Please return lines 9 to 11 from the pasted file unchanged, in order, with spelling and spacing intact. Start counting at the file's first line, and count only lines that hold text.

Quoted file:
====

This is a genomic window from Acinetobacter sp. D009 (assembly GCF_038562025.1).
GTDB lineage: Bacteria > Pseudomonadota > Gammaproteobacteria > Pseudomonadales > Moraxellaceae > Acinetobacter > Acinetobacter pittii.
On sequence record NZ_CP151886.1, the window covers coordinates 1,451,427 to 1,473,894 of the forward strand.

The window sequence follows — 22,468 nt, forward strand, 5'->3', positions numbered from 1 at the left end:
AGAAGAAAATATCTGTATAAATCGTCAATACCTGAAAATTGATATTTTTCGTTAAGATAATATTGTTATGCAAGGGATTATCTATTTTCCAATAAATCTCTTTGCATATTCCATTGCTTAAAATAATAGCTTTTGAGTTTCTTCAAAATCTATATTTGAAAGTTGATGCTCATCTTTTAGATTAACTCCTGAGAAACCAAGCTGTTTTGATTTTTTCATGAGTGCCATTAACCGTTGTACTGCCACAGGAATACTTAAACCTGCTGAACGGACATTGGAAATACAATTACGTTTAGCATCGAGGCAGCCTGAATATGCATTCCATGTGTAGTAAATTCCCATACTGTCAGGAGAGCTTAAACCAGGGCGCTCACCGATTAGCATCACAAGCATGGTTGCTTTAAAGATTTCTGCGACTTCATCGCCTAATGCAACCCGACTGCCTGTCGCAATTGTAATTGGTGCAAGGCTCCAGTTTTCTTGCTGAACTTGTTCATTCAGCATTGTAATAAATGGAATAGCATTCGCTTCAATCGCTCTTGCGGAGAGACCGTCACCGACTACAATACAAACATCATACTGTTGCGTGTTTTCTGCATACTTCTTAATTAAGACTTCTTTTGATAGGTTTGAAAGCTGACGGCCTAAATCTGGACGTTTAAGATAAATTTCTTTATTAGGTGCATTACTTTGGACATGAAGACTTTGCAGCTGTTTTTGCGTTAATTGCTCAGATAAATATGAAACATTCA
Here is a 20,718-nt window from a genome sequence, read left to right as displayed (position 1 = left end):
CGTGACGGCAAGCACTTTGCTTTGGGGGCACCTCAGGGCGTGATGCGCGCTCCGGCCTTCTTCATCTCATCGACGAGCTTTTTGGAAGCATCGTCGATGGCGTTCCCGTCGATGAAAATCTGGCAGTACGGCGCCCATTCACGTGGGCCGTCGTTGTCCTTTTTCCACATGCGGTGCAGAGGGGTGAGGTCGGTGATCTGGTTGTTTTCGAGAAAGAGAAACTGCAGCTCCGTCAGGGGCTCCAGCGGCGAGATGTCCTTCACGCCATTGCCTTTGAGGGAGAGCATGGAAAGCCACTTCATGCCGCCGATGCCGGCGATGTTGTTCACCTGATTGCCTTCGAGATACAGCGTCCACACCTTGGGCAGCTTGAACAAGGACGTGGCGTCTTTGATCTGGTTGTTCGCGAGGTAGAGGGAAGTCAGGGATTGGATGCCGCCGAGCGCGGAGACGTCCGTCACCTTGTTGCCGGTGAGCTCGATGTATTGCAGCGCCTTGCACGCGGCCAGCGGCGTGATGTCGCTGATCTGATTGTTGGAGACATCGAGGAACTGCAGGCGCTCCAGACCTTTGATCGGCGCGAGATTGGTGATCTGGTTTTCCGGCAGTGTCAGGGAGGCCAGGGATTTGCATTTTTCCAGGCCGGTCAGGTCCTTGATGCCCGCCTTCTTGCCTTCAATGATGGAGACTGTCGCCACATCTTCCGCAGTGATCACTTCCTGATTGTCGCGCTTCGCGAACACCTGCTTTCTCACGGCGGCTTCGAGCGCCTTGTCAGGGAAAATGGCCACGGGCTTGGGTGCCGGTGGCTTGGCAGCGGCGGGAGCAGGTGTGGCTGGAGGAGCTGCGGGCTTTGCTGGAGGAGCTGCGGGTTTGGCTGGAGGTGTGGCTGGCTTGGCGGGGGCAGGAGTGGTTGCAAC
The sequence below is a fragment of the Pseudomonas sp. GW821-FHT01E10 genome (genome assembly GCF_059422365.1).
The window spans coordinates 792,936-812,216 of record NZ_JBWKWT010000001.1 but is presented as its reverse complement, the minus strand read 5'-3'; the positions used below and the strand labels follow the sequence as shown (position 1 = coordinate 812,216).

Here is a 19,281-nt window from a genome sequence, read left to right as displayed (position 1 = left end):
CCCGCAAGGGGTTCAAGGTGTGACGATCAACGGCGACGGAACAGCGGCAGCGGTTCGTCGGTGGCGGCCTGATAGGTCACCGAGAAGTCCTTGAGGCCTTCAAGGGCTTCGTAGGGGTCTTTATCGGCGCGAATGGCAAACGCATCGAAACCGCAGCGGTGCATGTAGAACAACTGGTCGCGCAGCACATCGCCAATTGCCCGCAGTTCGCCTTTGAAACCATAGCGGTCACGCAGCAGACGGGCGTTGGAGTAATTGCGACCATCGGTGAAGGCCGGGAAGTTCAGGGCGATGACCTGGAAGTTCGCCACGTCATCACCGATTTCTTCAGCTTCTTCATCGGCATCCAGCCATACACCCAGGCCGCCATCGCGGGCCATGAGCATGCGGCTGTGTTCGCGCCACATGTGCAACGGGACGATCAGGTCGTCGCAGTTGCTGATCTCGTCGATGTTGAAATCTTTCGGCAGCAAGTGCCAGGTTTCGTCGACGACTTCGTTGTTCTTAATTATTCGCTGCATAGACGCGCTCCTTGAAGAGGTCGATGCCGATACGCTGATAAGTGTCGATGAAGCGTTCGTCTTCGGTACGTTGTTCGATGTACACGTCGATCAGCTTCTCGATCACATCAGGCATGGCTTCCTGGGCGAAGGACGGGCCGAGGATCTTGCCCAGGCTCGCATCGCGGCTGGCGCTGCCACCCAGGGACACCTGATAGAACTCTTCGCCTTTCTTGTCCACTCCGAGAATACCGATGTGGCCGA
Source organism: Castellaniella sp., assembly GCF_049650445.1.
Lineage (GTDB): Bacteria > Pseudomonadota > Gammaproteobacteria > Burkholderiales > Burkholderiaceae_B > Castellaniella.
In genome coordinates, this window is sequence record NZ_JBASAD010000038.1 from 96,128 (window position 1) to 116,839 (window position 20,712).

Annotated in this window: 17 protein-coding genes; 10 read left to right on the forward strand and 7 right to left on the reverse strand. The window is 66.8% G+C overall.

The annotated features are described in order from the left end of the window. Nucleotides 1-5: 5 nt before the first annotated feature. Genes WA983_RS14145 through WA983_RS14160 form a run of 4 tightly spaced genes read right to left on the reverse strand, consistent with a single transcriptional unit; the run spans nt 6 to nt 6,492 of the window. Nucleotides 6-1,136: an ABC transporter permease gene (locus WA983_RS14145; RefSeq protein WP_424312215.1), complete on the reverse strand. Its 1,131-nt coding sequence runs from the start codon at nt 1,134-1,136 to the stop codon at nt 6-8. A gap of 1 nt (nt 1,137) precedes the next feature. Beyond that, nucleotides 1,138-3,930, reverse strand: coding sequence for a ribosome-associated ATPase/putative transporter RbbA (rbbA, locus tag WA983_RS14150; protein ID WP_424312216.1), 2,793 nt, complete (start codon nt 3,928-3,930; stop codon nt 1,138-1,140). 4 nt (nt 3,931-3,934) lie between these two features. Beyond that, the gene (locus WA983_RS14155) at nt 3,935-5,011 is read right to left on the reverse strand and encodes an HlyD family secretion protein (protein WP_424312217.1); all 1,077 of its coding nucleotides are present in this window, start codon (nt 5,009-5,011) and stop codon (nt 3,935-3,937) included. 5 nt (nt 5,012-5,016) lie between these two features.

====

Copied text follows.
The window spans coordinates 792,936-812,216 of record NZ_JBWKWT010000001.1 but is presented as its reverse complement, the minus strand read 5'-3'; the positions used below and the strand labels follow the sequence as shown (position 1 = coordinate 812,216).

Here is a 19,281-nt window from a genome sequence, read left to right as displayed (position 1 = left end):
CCCGCAAGGGGTTCAAGGTGTGACGATCAACGGCGACGGAACAGCGGCAGCGGTTCGTCGGTGGCGGCCTGATAGGTCACCGAGAAGTCCTTGAGGCCTTCAAGGGCTTCGTAGGGGTCTTTATCGGCGCGAATGGCAAACGCATCGAAACCGCAGCGGTGCATGTAGAACAACTGGTCGCGCAGCACATCGCCAATTGCCCGCAGTTCGCCTTTGAAACCATAGCGGTCACGCAGCAGACGGGCGTTGGAGTAATTGCGACCATCGGTGAAGGCCGGGAAGTTCAGGGCGATGACCTGGAAGTTCGCCACGTCATCACCGATTTCTTCAGCTTCTTCATCGGCATCCAGCCATACACCCAGGCCGCCATCGCGGGCCATGAGCATGCGGCTGTGTTCGCGCCACATGTGCAACGGGACGATCAGGTCGTCGCAGTTGCTGATCTCGTCGATGTTGAAATCTTTCGGCAGCAAGTGCCAGGTTTCGTCGACGACTTCGTTGTTCTTAATTATTCGCTGCATAGACGCGCTCCTTGAAGAGGTCGATGCCGATACGCTGATAAGTGTCGATGAAGCGTTCGTCTTCGGTACGTTGTTCGATGTACACGTCGATCAGCTTCTCGATCACATCAGGCATGGCTTCCTGGGCGAAGGACGGGCCGAGGATCTTGCCCAGGCTCGCATCGCGGCTGGCGCTGCCACCCAGGGACACCTGATAGAACTCTTCGCCTTTCTTGTCCACTCCGAGAATACCGATGTGGCCGA